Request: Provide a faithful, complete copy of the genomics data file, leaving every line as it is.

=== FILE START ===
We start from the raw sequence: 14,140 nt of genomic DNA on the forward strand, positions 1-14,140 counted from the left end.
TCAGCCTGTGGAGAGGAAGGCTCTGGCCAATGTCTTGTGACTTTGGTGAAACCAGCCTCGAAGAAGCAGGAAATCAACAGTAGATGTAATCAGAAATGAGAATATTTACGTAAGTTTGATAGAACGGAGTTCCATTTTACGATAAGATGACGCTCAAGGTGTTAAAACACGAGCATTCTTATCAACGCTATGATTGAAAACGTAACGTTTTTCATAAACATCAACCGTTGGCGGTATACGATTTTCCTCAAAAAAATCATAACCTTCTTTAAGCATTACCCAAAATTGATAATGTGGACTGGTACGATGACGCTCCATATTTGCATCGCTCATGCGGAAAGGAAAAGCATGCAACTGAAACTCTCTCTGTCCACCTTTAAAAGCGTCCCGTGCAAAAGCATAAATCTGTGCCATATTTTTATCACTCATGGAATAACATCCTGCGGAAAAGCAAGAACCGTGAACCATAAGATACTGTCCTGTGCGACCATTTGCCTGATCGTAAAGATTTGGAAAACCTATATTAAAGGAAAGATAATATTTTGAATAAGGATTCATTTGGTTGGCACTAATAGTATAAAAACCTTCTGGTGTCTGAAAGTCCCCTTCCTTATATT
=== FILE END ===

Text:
We start from the raw sequence: 14,140 nt of genomic DNA on the forward strand, positions 1-14,140 counted from the left end.
TCAGCCTGTGGAGAGGAAGGCTCTGGCCAATGTCTTGTGACTTTGGTGAAACCAGCCTCGAAGAAGCAGGAAATCAACAGTAGATGTAATCAGAAATGAGAATATTTACGTAAGTTTGATAGAACGGAGTTCCATTTTACGATAAGATGACGCTCAAGGTGTTAAAACACGAGCATTCTTATCAACGCTATGATTGAAAACGTAACGTTTTTCATAAACATCAACCGTTGGCGGTATACGATTTTCCTCAAAAAAATCATAACCTTCTTTAAGCATTACCCAAAATTGATAATGTGGACTGGTACGATGACGCTCCATATTTGCATCGCTCATGCGGAAAGGAAAAGCATGCAACTGAAACTCTCTCTGTCCACCTTTAAAAGCGTCCCGTGCAAAAGCATAAATCTGTGCCATATTTTTATCACTCATGGAATAACATCCTGCGGAAAAGCAAGAACCGTGAACCATAAGATACTGTCCTGTGCGACCATTTGCCTGATCGTAAAGATTTGGAAAACCTATATTAAAGGAAAGATAATATTTTGAATAAGGATTCATTTGGTTGGCACTAATAGTATAAAAACCTTCTGGTGTCTGAAAGTCCCCTTCCTTATATT